A court in Egypt has sentenced former President Hosni Mubarak to three years in prison after finding him guilty of embezzling public funds.
His two sons, Alaa and Gamal, were also convicted and given four-year terms.
The three were also fined $3m (£1.8m) and ordered to repay the $17.6m they were accused of stealing.
Mubarak, 86, is also on trial for abuse of power and conspiring in the killing of protesters during the 2011 uprising that forced him to resign.
He was found guilty of the charge relating to the protesters in 2012 along with former Interior Minister Habib al-Adly, and sentenced to life in prison.
But in January 2013 the Court of Cassation upheld an appeal by the two men against their convictions on technical grounds and ordered a retrial.
In August, a court ordered Mubarak's release from prison and transfer to a military hospital in Cairo, where he is being held under house arrest.
Gamal, the president's one-time heir apparent, and Alaa, a businessman, are also being retried on separate corruption charges.
Analysis: Orla Guerin, BBC News, Cairo
A lone supporter of Hosni Mubarak staged a one-woman protest outside the Cairo police academy from early morning, clutching a poster of the former president.
In court, a small number of journalists were joined by a handful of Mubarak loyalists. The aged former leader was seated in a wheelchair, his hair still improbably black. He was flanked by his sons - the embezzlement was a family affair. Mubarak appeared alert as the brief session began, but betrayed no emotion.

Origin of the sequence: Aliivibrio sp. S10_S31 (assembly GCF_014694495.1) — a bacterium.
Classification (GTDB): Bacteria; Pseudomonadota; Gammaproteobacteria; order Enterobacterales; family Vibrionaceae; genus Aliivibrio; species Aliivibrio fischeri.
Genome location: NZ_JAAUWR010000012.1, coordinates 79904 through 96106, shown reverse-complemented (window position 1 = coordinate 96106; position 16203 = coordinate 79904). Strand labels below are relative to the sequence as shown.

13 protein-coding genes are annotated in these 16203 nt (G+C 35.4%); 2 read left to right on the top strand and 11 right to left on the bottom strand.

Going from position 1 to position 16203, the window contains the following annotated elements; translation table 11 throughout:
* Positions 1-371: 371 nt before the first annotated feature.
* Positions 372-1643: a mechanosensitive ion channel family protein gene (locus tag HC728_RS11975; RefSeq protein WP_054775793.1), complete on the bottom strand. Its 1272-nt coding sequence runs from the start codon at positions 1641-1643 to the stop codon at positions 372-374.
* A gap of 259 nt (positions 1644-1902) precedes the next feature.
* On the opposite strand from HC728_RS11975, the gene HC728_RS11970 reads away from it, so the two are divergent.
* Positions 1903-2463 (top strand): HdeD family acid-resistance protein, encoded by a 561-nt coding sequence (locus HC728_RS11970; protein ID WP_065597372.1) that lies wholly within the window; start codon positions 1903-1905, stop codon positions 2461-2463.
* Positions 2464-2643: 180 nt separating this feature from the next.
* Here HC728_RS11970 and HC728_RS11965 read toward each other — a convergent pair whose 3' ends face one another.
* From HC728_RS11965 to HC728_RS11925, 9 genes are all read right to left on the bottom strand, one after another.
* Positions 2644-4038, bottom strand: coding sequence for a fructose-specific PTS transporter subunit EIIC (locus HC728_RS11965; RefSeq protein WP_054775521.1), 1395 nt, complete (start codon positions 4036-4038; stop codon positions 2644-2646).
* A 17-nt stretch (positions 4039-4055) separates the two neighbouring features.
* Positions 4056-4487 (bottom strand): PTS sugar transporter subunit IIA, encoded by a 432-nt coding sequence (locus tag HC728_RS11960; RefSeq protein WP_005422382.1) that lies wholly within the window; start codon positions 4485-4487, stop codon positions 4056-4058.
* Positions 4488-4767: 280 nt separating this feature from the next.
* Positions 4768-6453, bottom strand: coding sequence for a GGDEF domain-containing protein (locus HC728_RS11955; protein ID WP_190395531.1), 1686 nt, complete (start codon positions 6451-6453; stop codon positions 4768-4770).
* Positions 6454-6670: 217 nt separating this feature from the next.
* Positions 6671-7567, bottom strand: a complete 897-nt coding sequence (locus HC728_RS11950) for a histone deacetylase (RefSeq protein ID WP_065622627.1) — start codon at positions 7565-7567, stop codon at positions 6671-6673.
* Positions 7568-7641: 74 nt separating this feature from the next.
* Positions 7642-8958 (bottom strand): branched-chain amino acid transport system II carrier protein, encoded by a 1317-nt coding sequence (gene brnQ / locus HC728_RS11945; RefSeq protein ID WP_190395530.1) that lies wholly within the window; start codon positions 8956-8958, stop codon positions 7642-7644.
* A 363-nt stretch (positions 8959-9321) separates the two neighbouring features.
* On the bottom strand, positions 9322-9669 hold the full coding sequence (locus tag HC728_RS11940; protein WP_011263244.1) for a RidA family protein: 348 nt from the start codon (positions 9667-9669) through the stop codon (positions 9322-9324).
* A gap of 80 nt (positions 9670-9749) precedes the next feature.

After the verdict a few supporters showed their anger outside, some shouting at police. One man claimed, through tears, that Hosni Mubarak had been convicted now - just before the presidential election - for political reasons.
But the protesters numbered around half a dozen or so - a striking indication of how little public support or public attention Hosni Mubarak commands these days.
Most Egyptians appear to have lost interest in the man who ruled for three decades, and who once seemed immovable.
In February, the Mubaraks were accused of diverting $17.6m meant for maintenance of presidential palaces to renovate their own private residences in Cairo and on the Red Sea coast, as well as a family farm.
They denied the charge and asserted at the trial that the prosecution's case was "completely unsubstantiated because it never happened".
But on Wednesday, Judge Osama Shaheen told the court: "He should have treated people close and far from him equally.
"Instead of abiding by the constitution and laws, he gave himself and his sons the freedom to take from public funds whatever they wanted to without oversight and without regard."
Mubarak sat in the caged dock in a wheelchair, wearing a grey suit. His sons stood beside him in white prison uniforms.
One of their lawyers, Mostafa Ali As, said they would appeal.
Four other defendants in the case were acquitted.
It was not immediately clear whether the 23 months that Mubarak and his sons have spent in custody would count towards their sentences.
Egyptians vote in a presidential election next month that former military chief Abdul Fattah al-Sisi, who served as military intelligence chief under Mubarak, is widely expected to win.
In other developments on Wednesday:
- Some 155 Muslim Brotherhood supporters were given long jail terms
- At least one person was killed in a bomb attack in the Sinai near the border with Israel, according to Reuters news agency.
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